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Festive fire hazards and how to avoid them

Festive fire hazards and how to avoid them

Eat, drink and be merry at Christmas, but whatever you do don’t forget to snuff out the candles and switch off the tree lights.

Statistics from the Department of Local Government show that candles, fairy lights and decorated Christmas trees caused well over 1,000 fires, resulting in nine deaths and nearly 400 casualties, over the latest Christmas period measured.


‘Elf and safety tips

Here are the ‘elf and safety measures you should follow to keep your family and friends safe in your home this December:


Fairy lights

Faulty, over-heating fairy lights are a major cause of fires. Check yours have the British Standard’s kitemark, indicating they’re safe. Look for loose connections and frayed wires.

Don’t let the bulbs touch flammable materials such as wrapping paper.



Blow out candles when you leave the house or go to bed! Candles are an even more common source of fires than fairy lights.

Place candles in proper holders and try not to bunch them together as this generates much more heat. And, of course, keep them away from the Christmas tree and other material that burns easily.


Decorations: Bunting and tinsel

Many decorations are a hazard when near flames as they’re often made of tissue paper, cardboard or thin plastic which sets alight easily.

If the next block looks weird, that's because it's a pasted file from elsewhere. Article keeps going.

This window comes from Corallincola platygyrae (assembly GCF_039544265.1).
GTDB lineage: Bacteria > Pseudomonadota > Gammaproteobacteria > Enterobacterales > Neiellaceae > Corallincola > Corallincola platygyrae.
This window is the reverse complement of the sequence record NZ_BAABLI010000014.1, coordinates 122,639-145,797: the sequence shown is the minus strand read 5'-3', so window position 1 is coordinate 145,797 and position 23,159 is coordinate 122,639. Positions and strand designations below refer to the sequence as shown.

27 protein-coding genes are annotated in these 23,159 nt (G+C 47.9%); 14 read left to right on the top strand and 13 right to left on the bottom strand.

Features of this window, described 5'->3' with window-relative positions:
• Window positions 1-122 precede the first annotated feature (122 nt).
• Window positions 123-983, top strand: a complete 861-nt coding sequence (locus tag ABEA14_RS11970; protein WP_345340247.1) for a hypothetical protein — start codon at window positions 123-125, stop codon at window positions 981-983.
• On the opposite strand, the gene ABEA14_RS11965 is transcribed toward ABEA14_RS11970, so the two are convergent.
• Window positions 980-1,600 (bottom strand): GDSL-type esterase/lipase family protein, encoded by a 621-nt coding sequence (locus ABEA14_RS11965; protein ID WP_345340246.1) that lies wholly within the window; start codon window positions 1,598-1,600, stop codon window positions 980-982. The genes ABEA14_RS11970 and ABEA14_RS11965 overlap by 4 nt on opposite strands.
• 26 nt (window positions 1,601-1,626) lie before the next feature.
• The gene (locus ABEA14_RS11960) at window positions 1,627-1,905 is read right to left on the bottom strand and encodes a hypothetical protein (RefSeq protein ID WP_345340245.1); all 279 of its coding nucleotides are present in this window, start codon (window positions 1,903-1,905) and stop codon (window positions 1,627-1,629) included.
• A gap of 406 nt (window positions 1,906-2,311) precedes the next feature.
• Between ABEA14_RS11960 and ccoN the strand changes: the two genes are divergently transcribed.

Be careful not to place them on or above fireplaces, heaters, wood burning stoves or cookers. Definitely don’t place candles among a Christmas tree’s branches.


Christmas trees

Christmas trees can get extremely dry and will burn furiously once lit.

Try and buy a fresh, green tree with needles that aren’t falling off easily and always keep the tree-stand filled with water. Don’t leave the tree up longer than a couple of weeks.

Don’t place yours near a source of heat, and only place fairy lights around it that are have the ‘British Standard’ kitemark and which are clearly labelled as fire-retardant.


Electrical sockets

It’s very common to have lots of electrical items plugged in at Christmas, often using extension leads or triple plugs.

However, different items use up different amounts of power, so using every socket in an extension can be dangerous. The golden rule is never to plug in to one lead or socket appliances which together use more than 3,000 watts of energy.


Smoke alarms

Well before the Christmas holiday starts you should check that all smoke alarms are in good working order and that batteries, if used, are fully charged.

If you don’t have any fire alarms, get them fitted fast. They’re not expensive and easy to fit.


Lighters and matches

Keep all lighters and matches very much out of the reach of children and in a safe place, preferable locked.



If you are going to set off fireworks, always follow the rules indicated and make sure they’re made to the ‘British Standard’ (look for the kitemark).



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Published 22nd November 2018